What size septic tank riser do I need?
Before purchasing a septic tank riser, you must know the size of the access port of your septic tank. The riser size appropriate for your tank will be the next size above the size of your tank’s hole. For example, a septic tank with an access port that is 22 inches wide must use a 24-inch riser kit.
The height of the riser needed is determined by the depth at which your septic tank is buried. If you do not know the depth of your tank, dig down to the access port cover and measure the distance between the cover and the surface. This distance will reveal the appropriate height for riser installation.
How to install a septic tank riser
Once you attain the appropriate size riser for your tank, your riser is ready to install. While professional installation is recommended, a septic tank riser can be installed by a skilled DIYer. If you choose to install a riser yourself, ensure that you do not work alone. Septic tanks emit toxic gases that can be harmful if inhaled in high concentrations. Never stick your head directly into a septic tank, and never leave an open septic tank unattended. Children and pets should remain clear of any openings to the tank. Do not install a septic riser yourself if you are not able to take proper precautions. If you are comfortable installing a septic riser yourself, follow the steps below.
- Dig down to the access port of the septic tank. Most tanks will have an access port in the tank’s center, but some may be at the tank’s inlet or outlet. Before you start digging, know the location of your tank’s access port.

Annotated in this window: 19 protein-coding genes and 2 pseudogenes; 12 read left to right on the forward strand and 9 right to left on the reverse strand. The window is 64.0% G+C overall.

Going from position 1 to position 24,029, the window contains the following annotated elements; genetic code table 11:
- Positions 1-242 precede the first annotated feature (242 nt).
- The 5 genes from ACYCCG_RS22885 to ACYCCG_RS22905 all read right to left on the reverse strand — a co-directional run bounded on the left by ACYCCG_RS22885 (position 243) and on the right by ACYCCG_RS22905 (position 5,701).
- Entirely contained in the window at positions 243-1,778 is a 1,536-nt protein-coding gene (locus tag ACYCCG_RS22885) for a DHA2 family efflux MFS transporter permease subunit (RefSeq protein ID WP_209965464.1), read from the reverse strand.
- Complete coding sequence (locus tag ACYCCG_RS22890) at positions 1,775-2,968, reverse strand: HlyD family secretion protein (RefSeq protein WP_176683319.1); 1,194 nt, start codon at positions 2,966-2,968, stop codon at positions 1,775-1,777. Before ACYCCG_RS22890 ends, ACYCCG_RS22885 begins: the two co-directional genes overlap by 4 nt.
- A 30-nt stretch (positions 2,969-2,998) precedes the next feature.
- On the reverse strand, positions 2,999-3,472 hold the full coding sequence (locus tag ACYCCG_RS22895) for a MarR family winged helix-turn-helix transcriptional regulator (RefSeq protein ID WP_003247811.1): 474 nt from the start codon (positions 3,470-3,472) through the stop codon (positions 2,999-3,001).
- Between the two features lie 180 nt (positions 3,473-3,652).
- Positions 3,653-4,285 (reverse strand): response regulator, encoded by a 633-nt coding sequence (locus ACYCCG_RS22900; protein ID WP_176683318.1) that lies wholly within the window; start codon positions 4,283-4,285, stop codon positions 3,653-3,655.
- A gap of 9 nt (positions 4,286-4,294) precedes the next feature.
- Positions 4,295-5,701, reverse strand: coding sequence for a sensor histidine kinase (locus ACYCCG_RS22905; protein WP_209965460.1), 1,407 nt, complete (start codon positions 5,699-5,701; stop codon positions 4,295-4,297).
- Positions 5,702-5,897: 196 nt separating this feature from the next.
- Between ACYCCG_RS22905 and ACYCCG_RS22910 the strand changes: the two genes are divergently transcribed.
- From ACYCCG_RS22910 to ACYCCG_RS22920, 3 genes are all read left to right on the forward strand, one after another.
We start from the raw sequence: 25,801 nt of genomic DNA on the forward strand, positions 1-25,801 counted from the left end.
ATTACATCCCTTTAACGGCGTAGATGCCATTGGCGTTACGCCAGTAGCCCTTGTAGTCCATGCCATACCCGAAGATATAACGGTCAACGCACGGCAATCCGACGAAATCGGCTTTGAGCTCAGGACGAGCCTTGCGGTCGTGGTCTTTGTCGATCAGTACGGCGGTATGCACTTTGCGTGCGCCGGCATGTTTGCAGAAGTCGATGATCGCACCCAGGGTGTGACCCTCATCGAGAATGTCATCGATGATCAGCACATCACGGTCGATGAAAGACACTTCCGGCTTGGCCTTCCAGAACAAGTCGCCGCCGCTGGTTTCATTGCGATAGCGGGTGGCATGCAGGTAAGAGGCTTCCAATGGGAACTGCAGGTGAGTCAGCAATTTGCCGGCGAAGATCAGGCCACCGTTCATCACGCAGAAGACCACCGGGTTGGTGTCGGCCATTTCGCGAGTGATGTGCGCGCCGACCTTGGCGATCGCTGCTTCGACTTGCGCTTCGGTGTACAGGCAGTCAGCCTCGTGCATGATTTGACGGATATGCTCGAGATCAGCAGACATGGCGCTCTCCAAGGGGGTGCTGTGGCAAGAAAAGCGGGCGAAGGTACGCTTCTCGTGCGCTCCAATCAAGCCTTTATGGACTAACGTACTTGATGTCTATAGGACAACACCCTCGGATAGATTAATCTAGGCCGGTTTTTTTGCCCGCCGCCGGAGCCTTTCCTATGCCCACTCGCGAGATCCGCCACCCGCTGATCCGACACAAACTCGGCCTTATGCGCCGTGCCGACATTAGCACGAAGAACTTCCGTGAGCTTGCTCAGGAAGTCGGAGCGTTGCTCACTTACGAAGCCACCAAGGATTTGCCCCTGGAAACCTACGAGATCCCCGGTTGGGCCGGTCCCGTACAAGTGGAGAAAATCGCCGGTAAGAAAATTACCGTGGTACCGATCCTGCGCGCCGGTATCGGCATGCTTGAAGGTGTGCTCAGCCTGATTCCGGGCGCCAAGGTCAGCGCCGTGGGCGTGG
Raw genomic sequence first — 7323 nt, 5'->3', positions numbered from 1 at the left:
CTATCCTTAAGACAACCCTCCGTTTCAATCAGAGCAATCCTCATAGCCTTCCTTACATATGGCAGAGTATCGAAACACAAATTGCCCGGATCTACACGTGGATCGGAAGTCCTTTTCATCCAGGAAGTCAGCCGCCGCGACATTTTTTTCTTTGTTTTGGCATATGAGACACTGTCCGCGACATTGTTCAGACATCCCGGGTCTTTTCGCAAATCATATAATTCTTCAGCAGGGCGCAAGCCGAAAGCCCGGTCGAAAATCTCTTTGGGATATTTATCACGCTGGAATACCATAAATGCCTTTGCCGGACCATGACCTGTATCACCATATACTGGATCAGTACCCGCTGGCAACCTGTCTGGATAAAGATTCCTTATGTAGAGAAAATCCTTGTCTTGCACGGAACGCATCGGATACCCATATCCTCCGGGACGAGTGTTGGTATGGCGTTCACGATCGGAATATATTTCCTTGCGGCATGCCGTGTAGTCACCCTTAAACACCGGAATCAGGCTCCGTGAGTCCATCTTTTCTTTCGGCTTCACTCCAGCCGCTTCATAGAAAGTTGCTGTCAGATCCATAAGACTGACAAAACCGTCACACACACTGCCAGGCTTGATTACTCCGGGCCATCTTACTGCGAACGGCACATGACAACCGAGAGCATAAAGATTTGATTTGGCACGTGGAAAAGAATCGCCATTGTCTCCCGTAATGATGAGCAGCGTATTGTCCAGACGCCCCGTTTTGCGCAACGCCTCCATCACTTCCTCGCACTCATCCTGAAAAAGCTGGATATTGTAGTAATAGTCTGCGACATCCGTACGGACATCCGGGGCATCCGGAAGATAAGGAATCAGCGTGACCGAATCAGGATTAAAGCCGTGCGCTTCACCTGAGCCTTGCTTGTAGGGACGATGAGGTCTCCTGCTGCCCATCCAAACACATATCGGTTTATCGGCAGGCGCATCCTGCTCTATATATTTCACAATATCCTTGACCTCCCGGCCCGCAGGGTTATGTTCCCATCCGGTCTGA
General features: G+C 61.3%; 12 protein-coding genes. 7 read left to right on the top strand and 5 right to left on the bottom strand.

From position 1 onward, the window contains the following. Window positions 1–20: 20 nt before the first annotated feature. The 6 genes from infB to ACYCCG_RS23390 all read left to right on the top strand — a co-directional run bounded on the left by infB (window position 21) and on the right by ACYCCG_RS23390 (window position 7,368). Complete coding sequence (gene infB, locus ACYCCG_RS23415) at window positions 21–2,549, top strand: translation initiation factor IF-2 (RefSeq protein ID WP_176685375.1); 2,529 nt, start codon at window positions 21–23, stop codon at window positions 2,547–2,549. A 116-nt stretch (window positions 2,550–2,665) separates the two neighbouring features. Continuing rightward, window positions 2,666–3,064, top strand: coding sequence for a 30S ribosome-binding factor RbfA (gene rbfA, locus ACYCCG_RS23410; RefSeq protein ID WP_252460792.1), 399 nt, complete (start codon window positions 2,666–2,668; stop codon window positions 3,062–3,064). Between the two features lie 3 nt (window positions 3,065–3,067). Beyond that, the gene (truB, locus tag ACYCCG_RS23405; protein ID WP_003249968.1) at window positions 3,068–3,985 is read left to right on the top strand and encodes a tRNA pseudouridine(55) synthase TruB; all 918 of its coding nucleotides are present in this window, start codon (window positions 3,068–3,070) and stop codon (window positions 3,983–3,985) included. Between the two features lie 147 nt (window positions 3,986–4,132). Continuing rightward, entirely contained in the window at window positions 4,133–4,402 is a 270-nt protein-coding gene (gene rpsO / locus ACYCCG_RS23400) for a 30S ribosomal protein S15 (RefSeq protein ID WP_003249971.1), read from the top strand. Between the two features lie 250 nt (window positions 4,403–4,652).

- Measure the depth of the tank’s access cover. The depth you measure will determine how long the riser must be to reach the surface.
- Clean around the access port cover. Before the sealant can be installed for the riser, grime, water, and other debris must be removed for the sealant to be effective. Before you continue to the next step, allow the area to completely dry.
- Add sealant to the bottom of the adapter ring. Use the sealant recommended by the riser manufacturer. For Tuf-Tite septic risers, butyl sealant is the most effective.
- Install the adapter ring. Place the adapter ring over the access hole of the septic tank.
- Screw the riser to the adapter ring. Once the adapter ring is sealed onto the access port cover, the riser itself can be added to the adapter. Tuf-Tite risers secure to the adapter ring via screws.
- Add additional risers if needed. If more risers are required to reach the appropriate height, you can add more riser pieces to those that are already installed. To ensure a proper seal, the appropriate sealant must be added between riser pieces.
- Install the safety lid (if applicable). If you purchase a riser kit with a safety lid, it must be added to the inside of a riser section. This adds an additional layer of safety to your riser system.
- Install the riser cover. Tuf-Tite riser lids are secured with six vertical screws and one horizontal screw. Ensure that the lid is appropriately tightened so that it cannot be opened unintentionally.
Once your septic tank riser is installed, monitor the system over the next couple of weeks, ensuring no leaks are present due to an ineffective seal.
How to care for a septic tank riser
A septic tank riser should be inspected annually alongside your septic tank. Care should be taken not to damage your riser with a lawn mower, weed eater, or other landscaping tools. Plant roots can penetrate a septic riser if allowed. Consequently, trees, shrubs, and other plant life should not be located near a septic riser. Mulch is also potentially hazardous to a septic system. If mulch falls into a riser during inspection, it can clog the outlet and cause major functional problems with your septic system.
If you have any additional questions, please do not hesitate to contact us.